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Computational analyses of blood cells: somatic evolution and morphology



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Almeida, José 


Haematopoiesis is the complex process of blood cell production, carried out by haematopoietic stem cells in the bone marrow. Over the human lifespan, it generates quadrillions of cells which participate in essential bodily functions such as immunity (whiteblood cells), oxygen distribution (red blood cells) and blood coagulation (platelets). However, several conditions affect this process --- a lack of nutrients such as iron or folate can lead to alterations to the production of red and white blood cells, whereas the accumulation of somatic mutations contributes to the formation of genetically distinct subpopulations of haematopoietic stem cells (or clones) whose behaviour is partly determined by mutations conferring growth advantages (also known as driver mutations).

When mutations in cancer-associated genes are present in the blood of healthy individuals this is known as clonal haematopoiesis, a benign condition that can progress to blood cancers such as myelodysplastic syndromes, characterized by an excess of abnormally developed (or dysplastic) cells in the bone marrow and in the blood. Blood cancers such as these are usually diagnosed by trained experts using a number of complementary analyses, including the inspection of blood cell morphology (cytomorphology) --- which can have high inter-individual variance --- and differential cell counts under the microscope. In this work, I have studied how the haematopoietic system and blood are altered in two distinct settings --- the evolution of somatic mutations in healthy individuals and the cytomorphological alterations to blood cells in myelodysplastic syndromes.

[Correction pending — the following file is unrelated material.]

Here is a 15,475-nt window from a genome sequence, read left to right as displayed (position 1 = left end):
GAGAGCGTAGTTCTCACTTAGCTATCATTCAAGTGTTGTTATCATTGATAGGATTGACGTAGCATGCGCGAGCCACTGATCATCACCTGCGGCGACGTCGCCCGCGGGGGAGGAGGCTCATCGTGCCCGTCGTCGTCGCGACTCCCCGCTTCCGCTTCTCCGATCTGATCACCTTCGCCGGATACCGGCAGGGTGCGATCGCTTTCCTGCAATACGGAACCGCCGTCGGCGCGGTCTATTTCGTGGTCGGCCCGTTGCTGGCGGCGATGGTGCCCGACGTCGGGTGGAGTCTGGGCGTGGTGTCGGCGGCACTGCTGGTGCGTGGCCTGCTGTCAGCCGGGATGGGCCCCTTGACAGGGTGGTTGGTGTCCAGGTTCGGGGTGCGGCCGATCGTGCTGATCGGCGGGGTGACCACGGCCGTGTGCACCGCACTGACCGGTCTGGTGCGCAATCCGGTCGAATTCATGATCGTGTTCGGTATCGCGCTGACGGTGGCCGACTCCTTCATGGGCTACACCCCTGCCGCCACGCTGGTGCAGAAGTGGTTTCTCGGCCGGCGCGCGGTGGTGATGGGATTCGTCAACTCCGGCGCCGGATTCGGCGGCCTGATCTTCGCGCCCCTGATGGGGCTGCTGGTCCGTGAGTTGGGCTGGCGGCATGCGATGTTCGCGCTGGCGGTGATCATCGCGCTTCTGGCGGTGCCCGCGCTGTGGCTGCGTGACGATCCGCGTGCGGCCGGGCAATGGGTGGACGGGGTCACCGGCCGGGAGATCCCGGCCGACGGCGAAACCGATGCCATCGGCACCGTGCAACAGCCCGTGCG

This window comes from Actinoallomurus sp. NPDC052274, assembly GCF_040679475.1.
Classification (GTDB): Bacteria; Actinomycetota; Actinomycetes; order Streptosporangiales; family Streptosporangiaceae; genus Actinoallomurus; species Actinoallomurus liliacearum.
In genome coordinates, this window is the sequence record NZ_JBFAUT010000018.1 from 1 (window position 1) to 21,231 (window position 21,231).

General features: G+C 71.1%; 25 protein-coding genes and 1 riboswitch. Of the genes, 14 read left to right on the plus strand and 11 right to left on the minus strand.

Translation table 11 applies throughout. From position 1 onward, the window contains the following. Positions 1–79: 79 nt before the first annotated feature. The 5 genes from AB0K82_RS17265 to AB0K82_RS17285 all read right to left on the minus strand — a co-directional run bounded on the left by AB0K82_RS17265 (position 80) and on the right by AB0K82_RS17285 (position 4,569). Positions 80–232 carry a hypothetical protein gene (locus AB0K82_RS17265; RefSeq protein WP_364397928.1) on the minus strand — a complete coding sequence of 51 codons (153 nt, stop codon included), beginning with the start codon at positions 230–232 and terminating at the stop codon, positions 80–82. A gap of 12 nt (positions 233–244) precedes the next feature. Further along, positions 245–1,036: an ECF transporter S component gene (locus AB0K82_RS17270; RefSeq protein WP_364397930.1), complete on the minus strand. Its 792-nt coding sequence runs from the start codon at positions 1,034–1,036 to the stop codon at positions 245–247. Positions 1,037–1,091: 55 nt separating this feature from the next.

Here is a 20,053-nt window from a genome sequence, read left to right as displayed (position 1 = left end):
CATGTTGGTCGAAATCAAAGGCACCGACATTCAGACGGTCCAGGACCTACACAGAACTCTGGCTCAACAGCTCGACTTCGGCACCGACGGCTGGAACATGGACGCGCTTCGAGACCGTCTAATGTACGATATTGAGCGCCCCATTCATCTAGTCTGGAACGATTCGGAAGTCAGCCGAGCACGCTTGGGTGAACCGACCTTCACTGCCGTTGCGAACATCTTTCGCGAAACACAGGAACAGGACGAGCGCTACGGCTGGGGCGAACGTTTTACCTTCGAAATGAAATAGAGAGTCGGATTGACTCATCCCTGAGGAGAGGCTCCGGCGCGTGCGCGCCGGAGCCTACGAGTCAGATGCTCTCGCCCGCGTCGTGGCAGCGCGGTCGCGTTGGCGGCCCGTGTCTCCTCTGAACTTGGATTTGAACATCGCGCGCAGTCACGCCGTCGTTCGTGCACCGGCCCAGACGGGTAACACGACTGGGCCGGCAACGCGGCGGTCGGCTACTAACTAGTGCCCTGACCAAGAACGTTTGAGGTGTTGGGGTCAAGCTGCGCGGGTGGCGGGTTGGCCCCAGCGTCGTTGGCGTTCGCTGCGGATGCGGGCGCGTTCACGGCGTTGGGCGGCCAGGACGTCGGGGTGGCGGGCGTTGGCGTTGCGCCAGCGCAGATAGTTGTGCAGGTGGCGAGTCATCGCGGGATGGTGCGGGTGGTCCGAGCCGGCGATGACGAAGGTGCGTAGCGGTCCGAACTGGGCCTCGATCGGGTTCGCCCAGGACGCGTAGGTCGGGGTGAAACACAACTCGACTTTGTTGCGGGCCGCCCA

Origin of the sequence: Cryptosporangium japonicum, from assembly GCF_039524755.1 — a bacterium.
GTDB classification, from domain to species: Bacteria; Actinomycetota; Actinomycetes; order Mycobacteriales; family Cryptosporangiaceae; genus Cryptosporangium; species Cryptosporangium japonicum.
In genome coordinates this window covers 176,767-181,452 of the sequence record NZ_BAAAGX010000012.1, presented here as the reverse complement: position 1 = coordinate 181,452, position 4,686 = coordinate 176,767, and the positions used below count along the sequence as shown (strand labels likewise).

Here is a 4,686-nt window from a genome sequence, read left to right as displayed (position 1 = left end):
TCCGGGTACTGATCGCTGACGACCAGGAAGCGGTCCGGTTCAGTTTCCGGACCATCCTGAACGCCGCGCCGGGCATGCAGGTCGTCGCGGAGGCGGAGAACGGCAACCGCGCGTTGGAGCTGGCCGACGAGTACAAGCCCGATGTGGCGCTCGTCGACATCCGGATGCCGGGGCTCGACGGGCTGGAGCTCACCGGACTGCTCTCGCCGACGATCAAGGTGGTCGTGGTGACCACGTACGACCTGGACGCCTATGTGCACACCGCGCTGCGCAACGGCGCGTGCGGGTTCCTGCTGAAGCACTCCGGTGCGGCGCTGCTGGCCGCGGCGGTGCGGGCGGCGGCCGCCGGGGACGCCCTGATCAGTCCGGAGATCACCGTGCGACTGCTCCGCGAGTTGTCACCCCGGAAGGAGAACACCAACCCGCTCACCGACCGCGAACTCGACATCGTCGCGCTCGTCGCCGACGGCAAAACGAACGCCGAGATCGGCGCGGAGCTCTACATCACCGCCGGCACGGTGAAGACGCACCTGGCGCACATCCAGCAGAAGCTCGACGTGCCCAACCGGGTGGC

Firstly, I studied the somatic evolution of the haematopoietic system in healthy individuals using longitudinal sequencing and single-cell-derived colonies. With simulations, I developed a computational model and applied it to a cohort of elderly individuals with clonal haematopoiesis and show i) how driver genetics determine the growth rate of different clones, ii) how clones appear consistently through life (with few exceptions), iii) that clones decelerate due to an increasingly competitive clonal landscape and iv) how mutations which confer greater growth advantages are associated with a greater risk of developing haematological malignancies.

Secondly, I used a cohort of digitalised whole blood smears from healthy individuals and individuals with anaemia or myelodysplastic syndromes to study how each condition leads to cytomorphological alterations through computational methods. To do this, i) I developed and implemented methods for the high-throughput detection of blood cells from digitized whole blood slides, ii) developed a cellular characterisation protocol that captures morphological features relevant for the prediction of clinically-relevant conditions and the presence of specific mutations in myelodysplastic syndromes and iii) described novel associations between blood cell phenotype and anaemia or myelodysplastic syndrome subtypes.

By studying how haematopoietic stem cells evolve in the human body, I contributed to the understanding of early cancer development and to the broader field of human somatic evolution, and by quantitatively studying alterations to cytomorphology in clinically-relevant conditions, I showed how this can reveal novel blood cell phenotypes which can aid in diagnostic and prognostic. Both projects offer different perspectives into haematopoiesis as a dynamic process and contribute to clinical research by highlighting connections between somatic evolution in healthy individuals and cancer onset, and by discovering previously unknown cellular phenotypes-disease associations.





Gerstung, Moritz
S. Vassiliou, George


machine learning, haematology, oncology, image analysis, evolutionary biology, somatic evolution, deep learning


Doctor of Philosophy (PhD)

Awarding Institution

University of Cambridge
The work was supported by the EMBL International PhD Programme.